Level 1 CFA® Exam:
TVM - Introduction
Time value of money problems have a strong impact on our everyday lives and they need to be considered when making decisions about investing and saving money. Very often, people solve problems related to the time value of money intuitively. For example, everyone knows that:
- for two different investments varying only in their rate of return(1), the investment with a higher rate of return is better than the investment with a lower rate of return, or
- USD 1,000 they can get today is worth more than USD 1,000 they are promised to be given in one year from now(2), or
- if they decide to spend money on consumption, they won’t be able to invest this money.
(1) The assumption that two investments differ only in their rate of return is crucial. As you will learn in the Portfolio Management topic, there are other important investment characteristics that we should consider when evaluating an investment, out of which risk is the most important.
(2) Let’s forget for a minute about the negative interest rates we are dealing with on the markets. After all, it's an intro to quants.
TVM shows the relation between time, present value (PV), future value (FV), and interest rate.
Generally, the time value of money may look easy. However, the devil is in the detail, and sometimes even seemingly simple problems can be tricky, especially in the CFA exam. So, pay attention to details and try to focus because the things you’ll learn here will be of great help in other topics as well.
A concept that is directly related to the time value of money is an interest rate.
An interest rate is a rate of return that levels cash flows occurring on different dates. We can say that an interest rate is the price of money.
How is it that money has its own price?
Suppose that you would like to buy a mountain bike but you don’t have enough money. If you don't have money, you need to borrow it. The cost of the loan (price of money) is the interest that you will pay on that loan in the future. The amount of interest (given as monetary value) depends on the interest rate (given as %).
You should know that an interest rate can be perceived in 3 ways:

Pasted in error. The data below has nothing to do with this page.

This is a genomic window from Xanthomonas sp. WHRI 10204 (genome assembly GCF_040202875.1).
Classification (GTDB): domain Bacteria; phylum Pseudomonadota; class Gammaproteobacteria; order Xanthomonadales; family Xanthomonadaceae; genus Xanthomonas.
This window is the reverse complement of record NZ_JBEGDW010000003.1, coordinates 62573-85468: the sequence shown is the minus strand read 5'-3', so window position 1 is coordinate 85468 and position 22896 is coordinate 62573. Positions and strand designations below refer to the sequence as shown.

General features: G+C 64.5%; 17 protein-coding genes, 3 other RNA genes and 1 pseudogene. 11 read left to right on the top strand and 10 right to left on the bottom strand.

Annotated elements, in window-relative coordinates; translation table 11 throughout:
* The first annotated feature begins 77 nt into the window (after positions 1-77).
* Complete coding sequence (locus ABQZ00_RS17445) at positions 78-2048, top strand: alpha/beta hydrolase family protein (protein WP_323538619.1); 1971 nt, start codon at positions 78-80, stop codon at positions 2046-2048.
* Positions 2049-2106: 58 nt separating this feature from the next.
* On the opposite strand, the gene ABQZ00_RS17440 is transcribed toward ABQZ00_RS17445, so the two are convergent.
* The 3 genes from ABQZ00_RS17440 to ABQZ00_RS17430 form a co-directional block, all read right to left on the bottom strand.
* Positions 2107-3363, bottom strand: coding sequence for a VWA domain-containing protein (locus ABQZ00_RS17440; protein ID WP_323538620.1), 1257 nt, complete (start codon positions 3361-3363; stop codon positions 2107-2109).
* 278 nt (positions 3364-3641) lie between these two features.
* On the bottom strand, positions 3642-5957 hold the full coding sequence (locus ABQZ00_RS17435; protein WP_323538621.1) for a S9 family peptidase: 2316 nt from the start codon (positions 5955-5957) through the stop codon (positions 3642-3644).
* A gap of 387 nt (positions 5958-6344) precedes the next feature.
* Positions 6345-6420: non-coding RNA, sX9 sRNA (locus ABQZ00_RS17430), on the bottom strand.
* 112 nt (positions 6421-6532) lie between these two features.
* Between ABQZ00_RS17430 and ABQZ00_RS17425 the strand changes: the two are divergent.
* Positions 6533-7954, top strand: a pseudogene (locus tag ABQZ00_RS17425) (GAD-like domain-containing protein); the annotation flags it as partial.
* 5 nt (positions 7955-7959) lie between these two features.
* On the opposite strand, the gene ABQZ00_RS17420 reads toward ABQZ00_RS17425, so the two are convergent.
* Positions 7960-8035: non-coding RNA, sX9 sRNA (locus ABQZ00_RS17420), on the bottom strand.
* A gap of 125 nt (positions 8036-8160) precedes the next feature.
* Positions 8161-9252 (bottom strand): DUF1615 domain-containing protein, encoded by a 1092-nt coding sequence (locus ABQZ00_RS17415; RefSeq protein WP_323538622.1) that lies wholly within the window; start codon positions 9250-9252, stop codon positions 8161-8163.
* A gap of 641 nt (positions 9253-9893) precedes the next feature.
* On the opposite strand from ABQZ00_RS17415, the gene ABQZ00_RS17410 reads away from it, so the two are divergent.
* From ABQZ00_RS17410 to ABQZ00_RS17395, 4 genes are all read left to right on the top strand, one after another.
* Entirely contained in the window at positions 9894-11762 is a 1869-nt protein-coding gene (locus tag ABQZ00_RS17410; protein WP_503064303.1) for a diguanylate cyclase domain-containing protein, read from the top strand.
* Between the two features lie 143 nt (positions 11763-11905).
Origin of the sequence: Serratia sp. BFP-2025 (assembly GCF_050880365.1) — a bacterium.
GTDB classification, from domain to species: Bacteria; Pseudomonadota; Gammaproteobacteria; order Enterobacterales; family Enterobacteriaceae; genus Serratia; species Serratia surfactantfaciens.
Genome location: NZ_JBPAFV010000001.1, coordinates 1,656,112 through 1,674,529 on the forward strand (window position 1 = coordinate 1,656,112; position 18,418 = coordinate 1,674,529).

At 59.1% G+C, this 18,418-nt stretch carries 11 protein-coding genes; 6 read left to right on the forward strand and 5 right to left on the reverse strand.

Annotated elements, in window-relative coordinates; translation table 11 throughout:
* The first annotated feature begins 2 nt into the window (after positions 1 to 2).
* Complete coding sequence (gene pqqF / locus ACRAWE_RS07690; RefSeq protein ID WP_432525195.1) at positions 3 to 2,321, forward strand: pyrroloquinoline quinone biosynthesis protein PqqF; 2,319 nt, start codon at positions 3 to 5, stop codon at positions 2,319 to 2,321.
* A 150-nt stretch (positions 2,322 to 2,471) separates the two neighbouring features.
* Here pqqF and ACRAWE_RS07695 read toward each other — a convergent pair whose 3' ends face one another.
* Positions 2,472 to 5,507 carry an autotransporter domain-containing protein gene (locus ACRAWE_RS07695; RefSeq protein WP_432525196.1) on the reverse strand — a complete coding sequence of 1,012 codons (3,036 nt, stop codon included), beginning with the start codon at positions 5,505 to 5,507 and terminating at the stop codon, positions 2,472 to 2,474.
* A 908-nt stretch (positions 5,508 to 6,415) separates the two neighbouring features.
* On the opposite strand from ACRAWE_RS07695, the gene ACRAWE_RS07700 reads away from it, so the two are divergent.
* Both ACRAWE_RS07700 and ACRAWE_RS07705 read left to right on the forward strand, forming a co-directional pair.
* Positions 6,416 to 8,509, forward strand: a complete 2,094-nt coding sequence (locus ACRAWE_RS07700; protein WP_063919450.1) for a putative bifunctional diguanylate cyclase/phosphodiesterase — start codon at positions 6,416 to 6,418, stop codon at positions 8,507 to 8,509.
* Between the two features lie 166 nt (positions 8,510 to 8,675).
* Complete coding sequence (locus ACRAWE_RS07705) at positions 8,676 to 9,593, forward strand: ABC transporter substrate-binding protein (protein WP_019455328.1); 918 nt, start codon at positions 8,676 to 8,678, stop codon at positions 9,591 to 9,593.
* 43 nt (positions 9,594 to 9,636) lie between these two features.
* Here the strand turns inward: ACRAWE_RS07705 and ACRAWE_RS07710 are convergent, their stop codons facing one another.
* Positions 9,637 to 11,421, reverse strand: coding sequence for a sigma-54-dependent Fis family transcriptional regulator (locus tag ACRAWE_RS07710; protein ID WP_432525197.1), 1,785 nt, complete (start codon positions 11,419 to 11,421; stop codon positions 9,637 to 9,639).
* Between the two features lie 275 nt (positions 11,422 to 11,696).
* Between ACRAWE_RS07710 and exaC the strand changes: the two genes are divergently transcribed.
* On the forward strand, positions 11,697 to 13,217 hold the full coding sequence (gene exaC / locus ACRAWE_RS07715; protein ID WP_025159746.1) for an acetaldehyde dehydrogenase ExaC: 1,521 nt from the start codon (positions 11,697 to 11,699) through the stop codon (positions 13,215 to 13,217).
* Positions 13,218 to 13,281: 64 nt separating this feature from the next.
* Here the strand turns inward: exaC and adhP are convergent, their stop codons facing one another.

- as a required rate of return,
- as a discount rate,
- as an opportunity cost.
Interest rate as an opportunity cost
An interest rate will be understood in yet another way if we treat it as an opportunity cost. We deal with an opportunity cost when someone decides against investing and chooses consumption instead. Let me give you an example.
Margaret is a businesswoman and has savings of USD 100,000. Margaret is faced with a dilemma. She can either:
- buy a car for USD 100,000, or
- invest the money for a year in zero-coupon bonds with an expected rate of return of 5%.
If Margaret decides to buy the car, the opportunity cost is going to be 5%, i.e. it will be equal to what she would be able to earn if she bought the bonds.
An opportunity cost can help us answer the following question: What future profits do we forego in favor of current consumption?
An interest rate is what we might call the price of money and it depends on supply and demand for money. Let's now consider the components of an interest rate and discuss them one by one:
The real risk-free interest rate is an interest rate expected for postponing consumption. It is the price requested for making capital available and it is not adjusted for inflation. The "risk-free" part of the term tells us that there is no default risk, the investment is liquid, and we receive no maturity premium.
The maturity premium is connected with the increased sensitivity of the price of a financial instrument with a longer time to maturity to changes in market interest rates. Usually (though not always) long-term interest rates are higher than short-term ones. In a nutshell, the more time is left to maturity, the greater an instrument's sensitivity to interest rate fluctuations and the greater the maturity premium.
- Time value of money (TVM) and interest rate are closely connected concepts. TVM shows the relation between time, present value (PV), future value (FV), and interest rate.
- An interest rate is a rate of return that levels cash flows occurring on different dates. We can say that an interest rate is the price of money.
- An interest rate can be understood in three ways: as a required rate of return, as a discount rate, or as an opportunity cost.
- Interest rates help us answer the following questions: What are the expected future profits from an investment? What is the present value of a certain future amount? What future profits do we forgo in favor of current consumption?
- An interest rate equals the real risk-free interest rate + the inflation premium + the default risk premium + the liquidity premium + the maturity premium.